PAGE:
What are these lessons? I believe that they are captured by some of the words and phrases we read in this book, such as “credibility”, “honesty” and “my patient’s out-come first”. Consider others like, “each failure must be analyzed with sincerity and objectivity to draw positive information and key learnings: how I could make it bet-ter next time” or “if I cause an occlusion by dilating this artery in this patient what will happen”. In this book Philippe presents us with a story that encapsulates “a step-by-step approach” or a “rigorous and honest assessment of the challenges”…and hones in on what is immensely important, “stay simple”.
 
Alongside these exhortations to intelligent and good clinical practice emerges the story of our specialty as it developed over these last decades, where the critical lessons and “key learnings” that we glean from this book and its anecdotes allow us to better understand our devices, the evolution of the stents we use, or the impor-tance and history of the randomized trials that have brought us to the point where we are today.
 
All educational initiatives have for their objective the goal of better understanding history, and this goes without saying concerning the history of coronary angioplasty. It is only by fully understanding the story contained in this book that we can fully construct the future, and this book must thus become one of the references in our domain – a story which has been transmitted to us by Philippe Gaspard in a fashion that is at one and the same time exhaustive, comprehensive and deeply honest.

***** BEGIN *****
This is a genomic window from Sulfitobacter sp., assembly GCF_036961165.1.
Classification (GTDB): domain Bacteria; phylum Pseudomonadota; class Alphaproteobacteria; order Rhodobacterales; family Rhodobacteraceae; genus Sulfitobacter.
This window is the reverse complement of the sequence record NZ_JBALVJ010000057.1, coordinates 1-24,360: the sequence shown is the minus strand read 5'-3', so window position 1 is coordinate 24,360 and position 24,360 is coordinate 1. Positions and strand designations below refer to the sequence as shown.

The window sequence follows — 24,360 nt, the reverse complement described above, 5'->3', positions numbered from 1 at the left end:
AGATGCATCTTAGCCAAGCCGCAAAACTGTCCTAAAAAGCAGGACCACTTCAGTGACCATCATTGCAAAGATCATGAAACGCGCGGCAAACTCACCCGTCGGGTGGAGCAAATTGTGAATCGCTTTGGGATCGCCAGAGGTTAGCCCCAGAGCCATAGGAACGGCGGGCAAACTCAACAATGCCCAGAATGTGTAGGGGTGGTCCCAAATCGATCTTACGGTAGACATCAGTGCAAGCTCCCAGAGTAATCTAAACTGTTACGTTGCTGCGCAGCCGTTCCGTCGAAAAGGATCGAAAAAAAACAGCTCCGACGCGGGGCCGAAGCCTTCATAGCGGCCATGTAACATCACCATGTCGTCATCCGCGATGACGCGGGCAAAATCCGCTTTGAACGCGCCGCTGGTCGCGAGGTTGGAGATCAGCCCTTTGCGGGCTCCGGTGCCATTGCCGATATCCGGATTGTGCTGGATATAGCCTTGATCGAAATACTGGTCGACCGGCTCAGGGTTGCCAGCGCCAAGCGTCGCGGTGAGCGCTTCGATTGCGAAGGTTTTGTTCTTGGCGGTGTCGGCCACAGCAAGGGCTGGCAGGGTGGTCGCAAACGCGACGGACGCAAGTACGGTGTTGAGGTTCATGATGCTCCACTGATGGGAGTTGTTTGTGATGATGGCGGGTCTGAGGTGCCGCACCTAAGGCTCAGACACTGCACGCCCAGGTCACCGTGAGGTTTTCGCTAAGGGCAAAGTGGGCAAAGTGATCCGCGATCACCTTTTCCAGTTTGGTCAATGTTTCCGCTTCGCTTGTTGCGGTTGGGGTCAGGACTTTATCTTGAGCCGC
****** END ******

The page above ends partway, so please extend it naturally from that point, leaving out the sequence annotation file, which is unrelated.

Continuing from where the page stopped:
With great admiration,
Jean Marco

Knowledge and clinical skills are useless if they are not transmitted effectively - William Wijns

This book captures an evolution in medicine that began only few decades ago, and which flourished in the hands of the gifted, first practitioner of interventional medi-cine as we know it today, Andreas Grüntzig. It is an honor and pleasure for PCR, which in a very real sense is a direct descendent of that evolution, to present this work to you.